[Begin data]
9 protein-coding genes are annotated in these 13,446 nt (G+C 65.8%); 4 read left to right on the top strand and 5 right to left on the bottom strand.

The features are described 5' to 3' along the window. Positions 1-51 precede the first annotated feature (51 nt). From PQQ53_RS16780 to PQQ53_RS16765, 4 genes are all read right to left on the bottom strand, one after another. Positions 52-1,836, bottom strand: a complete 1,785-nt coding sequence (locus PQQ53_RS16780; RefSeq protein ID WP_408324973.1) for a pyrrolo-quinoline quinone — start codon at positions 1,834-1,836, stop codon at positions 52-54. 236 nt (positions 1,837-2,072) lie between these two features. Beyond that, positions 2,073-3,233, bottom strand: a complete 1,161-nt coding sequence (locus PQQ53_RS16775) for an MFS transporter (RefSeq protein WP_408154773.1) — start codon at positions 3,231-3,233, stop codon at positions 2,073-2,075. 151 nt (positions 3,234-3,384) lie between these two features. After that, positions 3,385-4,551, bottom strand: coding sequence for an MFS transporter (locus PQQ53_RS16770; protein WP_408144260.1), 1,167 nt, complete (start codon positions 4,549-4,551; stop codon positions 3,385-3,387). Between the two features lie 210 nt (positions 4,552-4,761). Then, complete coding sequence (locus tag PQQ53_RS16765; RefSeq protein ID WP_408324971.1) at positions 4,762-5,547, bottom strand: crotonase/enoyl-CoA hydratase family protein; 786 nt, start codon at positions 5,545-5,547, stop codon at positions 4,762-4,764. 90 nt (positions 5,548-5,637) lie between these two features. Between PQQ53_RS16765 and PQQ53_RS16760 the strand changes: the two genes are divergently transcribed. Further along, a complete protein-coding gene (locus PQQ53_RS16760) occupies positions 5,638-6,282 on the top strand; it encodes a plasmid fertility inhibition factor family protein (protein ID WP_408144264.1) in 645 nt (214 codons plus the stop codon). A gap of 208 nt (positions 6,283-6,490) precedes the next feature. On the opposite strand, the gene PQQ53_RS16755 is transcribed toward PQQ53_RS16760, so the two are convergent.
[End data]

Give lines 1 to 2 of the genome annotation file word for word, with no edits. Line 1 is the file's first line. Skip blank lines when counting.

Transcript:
9 protein-coding genes are annotated in these 13,446 nt (G+C 65.8%); 4 read left to right on the top strand and 5 right to left on the bottom strand.

The features are described 5' to 3' along the window. Positions 1-51 precede the first annotated feature (51 nt). From PQQ53_RS16780 to PQQ53_RS16765, 4 genes are all read right to left on the bottom strand, one after another. Positions 52-1,836, bottom strand: a complete 1,785-nt coding sequence (locus PQQ53_RS16780; RefSeq protein ID WP_408324973.1) for a pyrrolo-quinoline quinone — start codon at positions 1,834-1,836, stop codon at positions 52-54. 236 nt (positions 1,837-2,072) lie between these two features. Beyond that, positions 2,073-3,233, bottom strand: a complete 1,161-nt coding sequence (locus PQQ53_RS16775) for an MFS transporter (RefSeq protein WP_408154773.1) — start codon at positions 3,231-3,233, stop codon at positions 2,073-2,075. 151 nt (positions 3,234-3,384) lie between these two features. After that, positions 3,385-4,551, bottom strand: coding sequence for an MFS transporter (locus PQQ53_RS16770; protein WP_408144260.1), 1,167 nt, complete (start codon positions 4,549-4,551; stop codon positions 3,385-3,387). Between the two features lie 210 nt (positions 4,552-4,761). Then, complete coding sequence (locus tag PQQ53_RS16765; RefSeq protein ID WP_408324971.1) at positions 4,762-5,547, bottom strand: crotonase/enoyl-CoA hydratase family protein; 786 nt, start codon at positions 5,545-5,547, stop codon at positions 4,762-4,764. 90 nt (positions 5,548-5,637) lie between these two features. Between PQQ53_RS16765 and PQQ53_RS16760 the strand changes: the two genes are divergently transcribed. Further along, a complete protein-coding gene (locus PQQ53_RS16760) occupies positions 5,638-6,282 on the top strand; it encodes a plasmid fertility inhibition factor family protein (protein ID WP_408144264.1) in 645 nt (214 codons plus the stop codon). A gap of 208 nt (positions 6,283-6,490) precedes the next feature. On the opposite strand, the gene PQQ53_RS16755 is transcribed toward PQQ53_RS16760, so the two are convergent.